Noninvasive Ventilation Effective in Amyotrophic Lateral Sclerosis Treatment

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Women and patients who lived longer with noninvasive ventilation were less likely to transition to tracheostomy invasive ventilation.
Women and patients who lived longer with noninvasive ventilation were less likely to transition to tracheostomy invasive ventilation.

Patients with amyotrophic lateral sclerosis survived longer using noninvasive ventilation for their respiratory failure, according to a study published in Muscle and Nerve.

Researchers in this retrospective study analyzed 197 patients with sporadic amyotrophic lateral sclerosis from baseline until they had a tracheostomy with invasive ventilation or death occurred, either without treatment, while on noninvasive ventilation, or after transition to tracheostomy invasive ventilation. Investigators collected data on initial symptoms, timing of percutaneous endoscopic gastrostomy, the Revised Amyotrophic Lateral Sclerosis Functional Rating Scale, disease progression, blood analysis, and lung function.

Results showed that noninvasive ventilation had a median survival time of 43 months compared with 32 months without treatment (P <.001) and 78 months with tracheostomy invasive ventilation (P =.001). Disease progression rate at time of diagnosis, percentage of predicted forced vital capacity at noninvasive ventilation initiation, and bulbar symptoms at noninvasive ventilation initiation were independent factors on post-noninvasive ventilation survival. Thirty-four percent of patients transitioned from noninvasive ventilation to tracheostomy invasive ventilation. Overall, women and patients who lived longer with noninvasive ventilation were less likely to transition to tracheostomy invasive ventilation.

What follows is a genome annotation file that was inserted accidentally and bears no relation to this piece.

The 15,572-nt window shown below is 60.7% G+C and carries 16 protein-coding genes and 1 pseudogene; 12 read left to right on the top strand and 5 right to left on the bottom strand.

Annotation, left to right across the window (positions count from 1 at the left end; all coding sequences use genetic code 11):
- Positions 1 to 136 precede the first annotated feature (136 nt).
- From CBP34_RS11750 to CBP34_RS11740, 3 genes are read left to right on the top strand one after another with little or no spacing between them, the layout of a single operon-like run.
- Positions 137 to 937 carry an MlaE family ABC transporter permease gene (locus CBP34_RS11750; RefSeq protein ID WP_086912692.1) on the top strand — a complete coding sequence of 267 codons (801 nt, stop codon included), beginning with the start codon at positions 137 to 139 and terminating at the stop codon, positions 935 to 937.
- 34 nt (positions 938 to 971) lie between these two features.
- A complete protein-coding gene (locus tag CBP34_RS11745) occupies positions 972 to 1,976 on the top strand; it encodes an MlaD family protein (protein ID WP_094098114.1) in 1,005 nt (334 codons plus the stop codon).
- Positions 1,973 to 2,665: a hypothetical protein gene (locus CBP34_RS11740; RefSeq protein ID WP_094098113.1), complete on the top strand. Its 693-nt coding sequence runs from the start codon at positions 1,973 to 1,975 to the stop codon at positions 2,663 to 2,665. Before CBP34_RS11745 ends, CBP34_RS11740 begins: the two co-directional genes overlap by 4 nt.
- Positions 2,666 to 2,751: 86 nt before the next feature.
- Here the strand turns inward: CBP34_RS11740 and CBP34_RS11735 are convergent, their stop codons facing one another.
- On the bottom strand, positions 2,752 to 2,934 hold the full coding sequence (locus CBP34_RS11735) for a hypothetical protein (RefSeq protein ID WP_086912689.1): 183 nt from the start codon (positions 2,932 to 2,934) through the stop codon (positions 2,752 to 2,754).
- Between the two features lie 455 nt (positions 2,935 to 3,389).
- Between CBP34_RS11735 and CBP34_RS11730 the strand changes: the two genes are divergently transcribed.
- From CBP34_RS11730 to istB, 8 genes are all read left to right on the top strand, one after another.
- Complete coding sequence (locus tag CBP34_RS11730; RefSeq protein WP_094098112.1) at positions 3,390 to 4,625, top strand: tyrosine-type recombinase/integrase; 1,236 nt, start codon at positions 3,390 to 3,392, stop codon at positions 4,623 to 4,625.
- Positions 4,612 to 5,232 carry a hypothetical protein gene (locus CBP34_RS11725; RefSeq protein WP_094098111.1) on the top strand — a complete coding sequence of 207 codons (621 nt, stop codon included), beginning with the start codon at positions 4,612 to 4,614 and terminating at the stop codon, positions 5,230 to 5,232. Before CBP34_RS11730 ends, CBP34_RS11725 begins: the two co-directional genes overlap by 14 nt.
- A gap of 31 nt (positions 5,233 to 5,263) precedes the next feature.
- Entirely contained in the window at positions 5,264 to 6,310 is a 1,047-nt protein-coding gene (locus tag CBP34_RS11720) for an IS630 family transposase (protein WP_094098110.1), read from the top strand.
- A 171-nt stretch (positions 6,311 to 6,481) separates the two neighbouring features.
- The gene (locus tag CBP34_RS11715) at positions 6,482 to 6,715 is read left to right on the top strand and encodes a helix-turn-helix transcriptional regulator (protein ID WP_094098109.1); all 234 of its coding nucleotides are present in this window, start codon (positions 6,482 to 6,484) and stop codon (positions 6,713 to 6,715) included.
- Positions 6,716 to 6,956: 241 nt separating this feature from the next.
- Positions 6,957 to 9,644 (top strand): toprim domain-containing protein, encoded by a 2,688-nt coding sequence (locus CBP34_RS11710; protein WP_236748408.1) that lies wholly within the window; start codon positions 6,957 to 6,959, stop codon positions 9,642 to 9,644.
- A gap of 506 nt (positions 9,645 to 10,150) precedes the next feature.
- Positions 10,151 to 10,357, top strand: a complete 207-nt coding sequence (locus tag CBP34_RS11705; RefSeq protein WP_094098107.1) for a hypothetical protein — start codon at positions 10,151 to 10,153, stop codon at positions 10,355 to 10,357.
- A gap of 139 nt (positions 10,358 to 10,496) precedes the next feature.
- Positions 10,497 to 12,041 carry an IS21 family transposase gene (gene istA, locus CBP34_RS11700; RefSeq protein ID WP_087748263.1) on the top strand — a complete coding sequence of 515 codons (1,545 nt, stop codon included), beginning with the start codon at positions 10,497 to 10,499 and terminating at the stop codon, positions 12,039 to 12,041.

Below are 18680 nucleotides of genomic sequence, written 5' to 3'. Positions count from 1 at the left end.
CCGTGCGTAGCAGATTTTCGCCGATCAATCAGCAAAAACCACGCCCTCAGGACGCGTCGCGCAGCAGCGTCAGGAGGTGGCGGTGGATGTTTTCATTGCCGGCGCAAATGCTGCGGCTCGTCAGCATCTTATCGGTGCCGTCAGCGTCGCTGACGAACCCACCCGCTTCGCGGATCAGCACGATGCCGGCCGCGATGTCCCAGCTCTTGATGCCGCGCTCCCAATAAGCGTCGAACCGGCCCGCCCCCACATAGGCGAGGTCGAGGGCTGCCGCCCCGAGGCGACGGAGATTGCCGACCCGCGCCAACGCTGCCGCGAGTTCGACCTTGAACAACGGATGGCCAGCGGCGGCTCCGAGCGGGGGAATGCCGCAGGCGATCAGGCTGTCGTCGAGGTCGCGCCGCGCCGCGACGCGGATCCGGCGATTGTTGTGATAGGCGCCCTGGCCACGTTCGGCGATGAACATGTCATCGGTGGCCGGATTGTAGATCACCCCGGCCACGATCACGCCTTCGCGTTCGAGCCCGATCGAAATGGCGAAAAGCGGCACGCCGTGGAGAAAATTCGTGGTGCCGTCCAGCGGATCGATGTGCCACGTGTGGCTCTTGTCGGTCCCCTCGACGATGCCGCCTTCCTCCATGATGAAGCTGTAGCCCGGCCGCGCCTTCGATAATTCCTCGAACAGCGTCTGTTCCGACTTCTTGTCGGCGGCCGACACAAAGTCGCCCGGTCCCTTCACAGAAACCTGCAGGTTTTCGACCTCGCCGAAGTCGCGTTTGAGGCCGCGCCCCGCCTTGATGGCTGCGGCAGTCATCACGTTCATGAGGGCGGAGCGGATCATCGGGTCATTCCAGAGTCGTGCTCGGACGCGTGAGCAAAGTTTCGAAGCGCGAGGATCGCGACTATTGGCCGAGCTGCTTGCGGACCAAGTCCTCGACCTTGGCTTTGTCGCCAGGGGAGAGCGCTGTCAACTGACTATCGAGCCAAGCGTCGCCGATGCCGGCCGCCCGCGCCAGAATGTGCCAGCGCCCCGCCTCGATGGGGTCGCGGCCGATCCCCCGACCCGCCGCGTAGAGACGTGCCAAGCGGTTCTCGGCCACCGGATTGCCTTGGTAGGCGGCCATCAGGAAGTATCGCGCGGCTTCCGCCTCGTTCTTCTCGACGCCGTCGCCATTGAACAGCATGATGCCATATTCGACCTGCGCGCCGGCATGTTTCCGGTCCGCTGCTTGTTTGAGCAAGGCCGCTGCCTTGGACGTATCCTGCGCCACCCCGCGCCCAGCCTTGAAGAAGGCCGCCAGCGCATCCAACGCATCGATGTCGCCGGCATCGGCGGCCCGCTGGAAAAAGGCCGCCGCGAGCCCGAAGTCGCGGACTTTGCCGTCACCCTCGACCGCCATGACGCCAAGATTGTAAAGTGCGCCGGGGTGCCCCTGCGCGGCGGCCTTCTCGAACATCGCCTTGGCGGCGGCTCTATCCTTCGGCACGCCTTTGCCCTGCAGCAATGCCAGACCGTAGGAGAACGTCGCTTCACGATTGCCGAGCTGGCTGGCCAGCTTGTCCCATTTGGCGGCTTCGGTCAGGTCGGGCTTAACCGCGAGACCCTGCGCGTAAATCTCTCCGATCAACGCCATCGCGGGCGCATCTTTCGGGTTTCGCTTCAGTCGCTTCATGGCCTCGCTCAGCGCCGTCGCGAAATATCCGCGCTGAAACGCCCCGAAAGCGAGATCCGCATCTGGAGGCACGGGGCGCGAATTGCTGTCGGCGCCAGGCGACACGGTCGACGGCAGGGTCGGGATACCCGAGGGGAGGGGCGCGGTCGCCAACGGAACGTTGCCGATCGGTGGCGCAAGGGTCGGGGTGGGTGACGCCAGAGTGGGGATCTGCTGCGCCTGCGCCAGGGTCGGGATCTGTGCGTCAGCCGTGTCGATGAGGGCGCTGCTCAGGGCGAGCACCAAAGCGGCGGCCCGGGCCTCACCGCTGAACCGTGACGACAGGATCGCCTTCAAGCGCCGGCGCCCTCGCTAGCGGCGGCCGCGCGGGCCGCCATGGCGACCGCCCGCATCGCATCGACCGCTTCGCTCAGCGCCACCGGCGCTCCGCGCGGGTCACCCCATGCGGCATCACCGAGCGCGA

Future studies need to increase sample size and diversity, include patients and family quality of life assessments, and devise a mechanism for determining ideal timing for use of noninvasive ventilation in patients with bulbar dysfunction.

In conclusion, noninvasive ventilation is an effective option for patients with amyotrophic lateral sclerosis with respiratory failure. The findings on survival and transitioning to tracheostomy invasive ventilation from noninvasive ventilation will aid clinicians and family members in the decision-making process.

Reference

Hirose T, Kimura F, Tani H, et al. Clinical characteristics of long-term survival with noninvasive ventilation and factors affecting the transition to invasive ventilation in amyotrophic lateral sclerosis [published online April 20, 2018]. Muscle Nerve. doi:10.1002/mus.26149

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